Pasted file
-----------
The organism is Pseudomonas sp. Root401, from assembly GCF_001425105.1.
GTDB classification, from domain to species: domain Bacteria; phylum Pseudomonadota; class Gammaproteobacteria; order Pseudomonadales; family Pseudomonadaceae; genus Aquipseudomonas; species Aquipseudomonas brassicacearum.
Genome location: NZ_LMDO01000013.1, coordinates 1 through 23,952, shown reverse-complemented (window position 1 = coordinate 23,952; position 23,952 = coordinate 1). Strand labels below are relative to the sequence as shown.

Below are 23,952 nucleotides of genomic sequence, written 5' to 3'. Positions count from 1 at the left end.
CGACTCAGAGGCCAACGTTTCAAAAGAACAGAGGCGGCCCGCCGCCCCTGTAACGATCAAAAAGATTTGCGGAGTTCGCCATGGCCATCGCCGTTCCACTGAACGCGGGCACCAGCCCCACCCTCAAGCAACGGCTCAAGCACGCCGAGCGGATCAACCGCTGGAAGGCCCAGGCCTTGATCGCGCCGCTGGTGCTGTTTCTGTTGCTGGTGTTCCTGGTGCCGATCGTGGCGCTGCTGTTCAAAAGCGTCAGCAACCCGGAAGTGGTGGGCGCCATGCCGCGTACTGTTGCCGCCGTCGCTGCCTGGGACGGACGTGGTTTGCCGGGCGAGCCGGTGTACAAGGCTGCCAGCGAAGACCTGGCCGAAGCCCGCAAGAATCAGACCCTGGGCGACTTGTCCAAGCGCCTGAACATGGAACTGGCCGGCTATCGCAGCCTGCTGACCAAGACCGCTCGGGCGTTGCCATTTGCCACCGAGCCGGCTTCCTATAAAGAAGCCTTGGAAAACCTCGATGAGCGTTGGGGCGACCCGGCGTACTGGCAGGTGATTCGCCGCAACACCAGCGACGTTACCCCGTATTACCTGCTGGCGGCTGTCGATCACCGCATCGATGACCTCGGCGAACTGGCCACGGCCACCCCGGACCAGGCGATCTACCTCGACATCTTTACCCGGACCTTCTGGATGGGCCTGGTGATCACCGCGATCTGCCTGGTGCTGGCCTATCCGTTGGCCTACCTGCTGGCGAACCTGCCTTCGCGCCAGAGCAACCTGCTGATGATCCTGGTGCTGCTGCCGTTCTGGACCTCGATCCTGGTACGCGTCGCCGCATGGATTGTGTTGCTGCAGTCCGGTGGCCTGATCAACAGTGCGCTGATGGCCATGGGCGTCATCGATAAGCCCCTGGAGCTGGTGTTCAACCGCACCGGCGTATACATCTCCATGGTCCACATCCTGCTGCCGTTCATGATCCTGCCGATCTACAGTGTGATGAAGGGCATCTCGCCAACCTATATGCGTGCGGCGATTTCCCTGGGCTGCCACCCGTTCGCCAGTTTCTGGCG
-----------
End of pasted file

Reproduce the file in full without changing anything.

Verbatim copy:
The organism is Pseudomonas sp. Root401, from assembly GCF_001425105.1.
GTDB classification, from domain to species: domain Bacteria; phylum Pseudomonadota; class Gammaproteobacteria; order Pseudomonadales; family Pseudomonadaceae; genus Aquipseudomonas; species Aquipseudomonas brassicacearum.
Genome location: NZ_LMDO01000013.1, coordinates 1 through 23,952, shown reverse-complemented (window position 1 = coordinate 23,952; position 23,952 = coordinate 1). Strand labels below are relative to the sequence as shown.

Below are 23,952 nucleotides of genomic sequence, written 5' to 3'. Positions count from 1 at the left end.
CGACTCAGAGGCCAACGTTTCAAAAGAACAGAGGCGGCCCGCCGCCCCTGTAACGATCAAAAAGATTTGCGGAGTTCGCCATGGCCATCGCCGTTCCACTGAACGCGGGCACCAGCCCCACCCTCAAGCAACGGCTCAAGCACGCCGAGCGGATCAACCGCTGGAAGGCCCAGGCCTTGATCGCGCCGCTGGTGCTGTTTCTGTTGCTGGTGTTCCTGGTGCCGATCGTGGCGCTGCTGTTCAAAAGCGTCAGCAACCCGGAAGTGGTGGGCGCCATGCCGCGTACTGTTGCCGCCGTCGCTGCCTGGGACGGACGTGGTTTGCCGGGCGAGCCGGTGTACAAGGCTGCCAGCGAAGACCTGGCCGAAGCCCGCAAGAATCAGACCCTGGGCGACTTGTCCAAGCGCCTGAACATGGAACTGGCCGGCTATCGCAGCCTGCTGACCAAGACCGCTCGGGCGTTGCCATTTGCCACCGAGCCGGCTTCCTATAAAGAAGCCTTGGAAAACCTCGATGAGCGTTGGGGCGACCCGGCGTACTGGCAGGTGATTCGCCGCAACACCAGCGACGTTACCCCGTATTACCTGCTGGCGGCTGTCGATCACCGCATCGATGACCTCGGCGAACTGGCCACGGCCACCCCGGACCAGGCGATCTACCTCGACATCTTTACCCGGACCTTCTGGATGGGCCTGGTGATCACCGCGATCTGCCTGGTGCTGGCCTATCCGTTGGCCTACCTGCTGGCGAACCTGCCTTCGCGCCAGAGCAACCTGCTGATGATCCTGGTGCTGCTGCCGTTCTGGACCTCGATCCTGGTACGCGTCGCCGCATGGATTGTGTTGCTGCAGTCCGGTGGCCTGATCAACAGTGCGCTGATGGCCATGGGCGTCATCGATAAGCCCCTGGAGCTGGTGTTCAACCGCACCGGCGTATACATCTCCATGGTCCACATCCTGCTGCCGTTCATGATCCTGCCGATCTACAGTGTGATGAAGGGCATCTCGCCAACCTATATGCGTGCGGCGATTTCCCTGGGCTGCCACCCGTTCGCCAGTTTCTGGCG